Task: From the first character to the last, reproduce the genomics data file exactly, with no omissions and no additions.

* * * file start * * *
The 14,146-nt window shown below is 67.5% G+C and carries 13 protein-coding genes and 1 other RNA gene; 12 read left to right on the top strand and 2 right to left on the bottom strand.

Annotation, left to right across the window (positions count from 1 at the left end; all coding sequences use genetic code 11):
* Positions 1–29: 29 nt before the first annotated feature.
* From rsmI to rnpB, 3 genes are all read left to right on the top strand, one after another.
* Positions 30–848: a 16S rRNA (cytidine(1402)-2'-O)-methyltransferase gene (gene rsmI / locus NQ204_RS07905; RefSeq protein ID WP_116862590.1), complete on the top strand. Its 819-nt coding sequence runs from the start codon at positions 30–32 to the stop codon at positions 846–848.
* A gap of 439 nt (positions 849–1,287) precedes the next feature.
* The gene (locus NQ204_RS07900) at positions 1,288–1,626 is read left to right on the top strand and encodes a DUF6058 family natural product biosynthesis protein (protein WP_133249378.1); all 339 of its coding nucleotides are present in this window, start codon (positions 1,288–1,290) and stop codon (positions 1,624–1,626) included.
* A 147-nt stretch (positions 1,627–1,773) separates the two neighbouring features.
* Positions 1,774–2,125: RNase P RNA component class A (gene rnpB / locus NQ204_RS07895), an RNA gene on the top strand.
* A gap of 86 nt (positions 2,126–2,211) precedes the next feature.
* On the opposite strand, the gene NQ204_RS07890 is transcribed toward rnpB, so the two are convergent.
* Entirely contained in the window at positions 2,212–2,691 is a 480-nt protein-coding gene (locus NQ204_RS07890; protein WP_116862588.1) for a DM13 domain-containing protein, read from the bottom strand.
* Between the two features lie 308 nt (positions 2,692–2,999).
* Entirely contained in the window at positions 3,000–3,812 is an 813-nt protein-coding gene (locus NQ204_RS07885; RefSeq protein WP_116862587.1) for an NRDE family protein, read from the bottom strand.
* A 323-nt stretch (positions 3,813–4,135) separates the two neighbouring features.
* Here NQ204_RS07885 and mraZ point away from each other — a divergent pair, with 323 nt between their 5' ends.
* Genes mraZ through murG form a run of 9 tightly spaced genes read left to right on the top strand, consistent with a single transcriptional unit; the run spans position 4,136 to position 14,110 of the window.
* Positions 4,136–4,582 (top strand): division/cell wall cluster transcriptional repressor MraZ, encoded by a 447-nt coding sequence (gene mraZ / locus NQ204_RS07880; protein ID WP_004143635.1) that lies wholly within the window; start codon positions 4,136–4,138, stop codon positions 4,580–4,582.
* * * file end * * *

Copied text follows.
The 14,146-nt window shown below is 67.5% G+C and carries 13 protein-coding genes and 1 other RNA gene; 12 read left to right on the top strand and 2 right to left on the bottom strand.

Annotation, left to right across the window (positions count from 1 at the left end; all coding sequences use genetic code 11):
* Positions 1–29: 29 nt before the first annotated feature.
* From rsmI to rnpB, 3 genes are all read left to right on the top strand, one after another.
* Positions 30–848: a 16S rRNA (cytidine(1402)-2'-O)-methyltransferase gene (gene rsmI / locus NQ204_RS07905; RefSeq protein ID WP_116862590.1), complete on the top strand. Its 819-nt coding sequence runs from the start codon at positions 30–32 to the stop codon at positions 846–848.
* A gap of 439 nt (positions 849–1,287) precedes the next feature.
* The gene (locus NQ204_RS07900) at positions 1,288–1,626 is read left to right on the top strand and encodes a DUF6058 family natural product biosynthesis protein (protein WP_133249378.1); all 339 of its coding nucleotides are present in this window, start codon (positions 1,288–1,290) and stop codon (positions 1,624–1,626) included.
* A 147-nt stretch (positions 1,627–1,773) separates the two neighbouring features.
* Positions 1,774–2,125: RNase P RNA component class A (gene rnpB / locus NQ204_RS07895), an RNA gene on the top strand.
* A gap of 86 nt (positions 2,126–2,211) precedes the next feature.
* On the opposite strand, the gene NQ204_RS07890 is transcribed toward rnpB, so the two are convergent.
* Entirely contained in the window at positions 2,212–2,691 is a 480-nt protein-coding gene (locus NQ204_RS07890; protein WP_116862588.1) for a DM13 domain-containing protein, read from the bottom strand.
* Between the two features lie 308 nt (positions 2,692–2,999).
* Entirely contained in the window at positions 3,000–3,812 is an 813-nt protein-coding gene (locus NQ204_RS07885; RefSeq protein WP_116862587.1) for an NRDE family protein, read from the bottom strand.
* A 323-nt stretch (positions 3,813–4,135) separates the two neighbouring features.
* Here NQ204_RS07885 and mraZ point away from each other — a divergent pair, with 323 nt between their 5' ends.
* Genes mraZ through murG form a run of 9 tightly spaced genes read left to right on the top strand, consistent with a single transcriptional unit; the run spans position 4,136 to position 14,110 of the window.
* Positions 4,136–4,582 (top strand): division/cell wall cluster transcriptional repressor MraZ, encoded by a 447-nt coding sequence (gene mraZ / locus NQ204_RS07880; protein ID WP_004143635.1) that lies wholly within the window; start codon positions 4,136–4,138, stop codon positions 4,580–4,582.